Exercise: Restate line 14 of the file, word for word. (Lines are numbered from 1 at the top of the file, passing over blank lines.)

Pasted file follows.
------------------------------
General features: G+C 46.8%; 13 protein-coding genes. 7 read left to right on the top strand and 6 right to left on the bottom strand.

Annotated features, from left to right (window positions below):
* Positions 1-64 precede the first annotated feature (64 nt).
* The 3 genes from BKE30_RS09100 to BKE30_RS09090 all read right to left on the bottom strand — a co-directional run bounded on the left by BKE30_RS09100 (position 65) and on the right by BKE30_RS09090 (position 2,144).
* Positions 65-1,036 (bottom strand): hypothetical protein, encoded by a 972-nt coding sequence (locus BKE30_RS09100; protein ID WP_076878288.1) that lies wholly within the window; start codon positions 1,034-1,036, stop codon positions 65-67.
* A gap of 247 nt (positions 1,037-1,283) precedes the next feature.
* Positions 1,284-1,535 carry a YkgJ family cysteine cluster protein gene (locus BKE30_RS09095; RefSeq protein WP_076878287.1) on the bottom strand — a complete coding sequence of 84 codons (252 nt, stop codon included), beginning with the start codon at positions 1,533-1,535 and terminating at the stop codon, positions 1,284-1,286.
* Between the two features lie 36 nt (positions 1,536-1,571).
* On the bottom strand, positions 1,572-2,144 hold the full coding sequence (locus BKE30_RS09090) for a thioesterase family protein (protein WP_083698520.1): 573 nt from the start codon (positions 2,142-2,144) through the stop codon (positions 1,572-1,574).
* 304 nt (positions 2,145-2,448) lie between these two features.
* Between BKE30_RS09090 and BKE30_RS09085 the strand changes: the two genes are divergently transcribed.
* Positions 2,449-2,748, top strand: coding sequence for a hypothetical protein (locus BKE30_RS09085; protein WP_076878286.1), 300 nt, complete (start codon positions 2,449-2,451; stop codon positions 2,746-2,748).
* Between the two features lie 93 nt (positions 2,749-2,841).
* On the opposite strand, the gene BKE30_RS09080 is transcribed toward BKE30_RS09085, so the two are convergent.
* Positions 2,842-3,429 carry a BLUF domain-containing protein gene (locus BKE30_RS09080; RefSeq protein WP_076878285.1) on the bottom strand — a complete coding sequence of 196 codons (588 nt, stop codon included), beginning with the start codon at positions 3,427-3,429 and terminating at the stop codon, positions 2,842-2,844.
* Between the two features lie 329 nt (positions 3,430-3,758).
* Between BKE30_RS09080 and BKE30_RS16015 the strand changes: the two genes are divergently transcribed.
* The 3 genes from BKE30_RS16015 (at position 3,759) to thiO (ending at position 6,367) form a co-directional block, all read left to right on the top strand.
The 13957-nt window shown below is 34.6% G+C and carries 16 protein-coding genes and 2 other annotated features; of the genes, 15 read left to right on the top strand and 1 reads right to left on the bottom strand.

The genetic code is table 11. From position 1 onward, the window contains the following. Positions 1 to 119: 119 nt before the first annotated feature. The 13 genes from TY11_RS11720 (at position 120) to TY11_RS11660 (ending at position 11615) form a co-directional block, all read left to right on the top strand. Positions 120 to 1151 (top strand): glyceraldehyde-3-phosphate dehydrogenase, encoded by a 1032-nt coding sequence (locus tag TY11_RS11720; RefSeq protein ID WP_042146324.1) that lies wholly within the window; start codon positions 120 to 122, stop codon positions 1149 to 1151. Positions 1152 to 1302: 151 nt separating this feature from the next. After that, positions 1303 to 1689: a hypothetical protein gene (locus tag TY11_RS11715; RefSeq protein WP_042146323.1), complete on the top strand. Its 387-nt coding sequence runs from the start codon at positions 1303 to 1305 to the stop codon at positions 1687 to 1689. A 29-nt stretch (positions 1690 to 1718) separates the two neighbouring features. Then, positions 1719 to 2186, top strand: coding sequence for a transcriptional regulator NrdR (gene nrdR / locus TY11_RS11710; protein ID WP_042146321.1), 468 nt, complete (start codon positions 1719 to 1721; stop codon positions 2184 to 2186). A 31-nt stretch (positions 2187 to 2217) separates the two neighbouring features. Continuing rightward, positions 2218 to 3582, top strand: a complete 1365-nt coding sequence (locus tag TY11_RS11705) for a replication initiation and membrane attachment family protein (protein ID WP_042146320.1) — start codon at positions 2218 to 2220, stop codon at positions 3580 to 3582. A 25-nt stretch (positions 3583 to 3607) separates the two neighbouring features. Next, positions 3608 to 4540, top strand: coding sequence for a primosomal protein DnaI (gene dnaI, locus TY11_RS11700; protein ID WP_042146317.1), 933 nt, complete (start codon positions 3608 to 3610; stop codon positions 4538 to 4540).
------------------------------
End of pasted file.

* On the opposite strand, the gene BKE30_RS09080 is transcribed toward BKE30_RS09085, so the two are convergent.